Let $T$ be a set of sentences in some first-order language $L$, and assume $T$ is negation-complete, so that for any sentence of $\phi\in L$, either $T\vdash\phi$ or $T\vdash\lnot\phi$. Assume as well that $T$ has a categorical-in-cardinality-$\kappa$ axiomatization $\Gamma$, i.e. assume there exists a set of sentences $\Gamma$ expressed in $L$ such that (1) the deductive closure of $\Gamma$ is $T$, and (2) all models of $\Gamma$ with cardinality $\kappa$ are isomorphic.
Let $\Omega$ be an arbitrary axiomatization of $T$. Does it follow that $\Omega$ must also be categorical in $\kappa$?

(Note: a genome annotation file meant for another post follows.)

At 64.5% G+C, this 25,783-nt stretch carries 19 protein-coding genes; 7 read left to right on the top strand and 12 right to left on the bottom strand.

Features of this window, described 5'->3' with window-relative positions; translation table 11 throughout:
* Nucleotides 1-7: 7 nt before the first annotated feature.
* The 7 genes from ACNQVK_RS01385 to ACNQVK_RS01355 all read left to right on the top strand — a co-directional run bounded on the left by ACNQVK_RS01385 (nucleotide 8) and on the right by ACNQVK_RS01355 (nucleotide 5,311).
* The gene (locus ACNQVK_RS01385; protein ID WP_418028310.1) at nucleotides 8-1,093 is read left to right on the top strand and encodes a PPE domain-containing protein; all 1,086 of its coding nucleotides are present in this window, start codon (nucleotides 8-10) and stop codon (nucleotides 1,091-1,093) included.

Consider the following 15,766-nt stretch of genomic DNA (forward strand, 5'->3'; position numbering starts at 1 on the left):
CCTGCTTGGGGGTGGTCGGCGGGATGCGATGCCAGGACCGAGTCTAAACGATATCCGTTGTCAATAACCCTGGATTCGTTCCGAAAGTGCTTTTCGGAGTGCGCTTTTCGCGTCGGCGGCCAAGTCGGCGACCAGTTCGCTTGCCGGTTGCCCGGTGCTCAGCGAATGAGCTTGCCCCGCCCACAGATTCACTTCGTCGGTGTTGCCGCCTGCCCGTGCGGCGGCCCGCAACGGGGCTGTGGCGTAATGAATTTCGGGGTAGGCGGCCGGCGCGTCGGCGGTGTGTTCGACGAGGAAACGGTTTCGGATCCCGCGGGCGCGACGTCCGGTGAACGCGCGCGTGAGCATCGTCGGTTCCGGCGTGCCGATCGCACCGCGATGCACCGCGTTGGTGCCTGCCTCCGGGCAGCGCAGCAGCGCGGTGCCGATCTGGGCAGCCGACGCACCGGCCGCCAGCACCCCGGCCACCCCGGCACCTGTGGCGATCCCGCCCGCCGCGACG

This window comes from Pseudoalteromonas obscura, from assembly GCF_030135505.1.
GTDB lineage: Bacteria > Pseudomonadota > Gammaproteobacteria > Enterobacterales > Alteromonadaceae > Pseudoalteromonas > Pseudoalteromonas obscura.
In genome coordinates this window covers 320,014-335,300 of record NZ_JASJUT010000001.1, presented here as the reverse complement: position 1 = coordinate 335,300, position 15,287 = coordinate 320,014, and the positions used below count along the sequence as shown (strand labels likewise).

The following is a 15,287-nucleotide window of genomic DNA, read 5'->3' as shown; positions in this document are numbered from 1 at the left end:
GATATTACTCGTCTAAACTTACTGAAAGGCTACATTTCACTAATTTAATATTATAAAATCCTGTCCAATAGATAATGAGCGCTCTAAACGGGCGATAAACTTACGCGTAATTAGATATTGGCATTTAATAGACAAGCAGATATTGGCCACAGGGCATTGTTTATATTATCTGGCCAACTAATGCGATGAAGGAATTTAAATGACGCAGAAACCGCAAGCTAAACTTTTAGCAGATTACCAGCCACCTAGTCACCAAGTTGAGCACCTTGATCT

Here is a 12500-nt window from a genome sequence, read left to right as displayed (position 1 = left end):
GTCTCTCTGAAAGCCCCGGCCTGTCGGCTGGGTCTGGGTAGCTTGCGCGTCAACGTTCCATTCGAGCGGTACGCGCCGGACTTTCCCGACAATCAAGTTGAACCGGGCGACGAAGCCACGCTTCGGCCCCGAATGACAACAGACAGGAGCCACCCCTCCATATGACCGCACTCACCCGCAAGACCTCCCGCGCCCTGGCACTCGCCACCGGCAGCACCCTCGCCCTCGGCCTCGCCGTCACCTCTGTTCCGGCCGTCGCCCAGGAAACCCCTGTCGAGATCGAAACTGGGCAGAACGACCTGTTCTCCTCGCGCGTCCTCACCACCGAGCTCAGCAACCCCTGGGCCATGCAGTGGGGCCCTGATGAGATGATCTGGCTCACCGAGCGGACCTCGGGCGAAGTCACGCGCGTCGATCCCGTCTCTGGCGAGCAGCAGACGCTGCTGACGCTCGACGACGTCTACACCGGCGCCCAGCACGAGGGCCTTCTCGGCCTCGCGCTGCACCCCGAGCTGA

I don't know much logic beyond the definitions, so I don't have a supply of examples of $\kappa$-categorical theories to test the conjecture on. And I don't see immediately why it would be impossible for one axiomatization to be $\kappa$-categorical without all of them being so.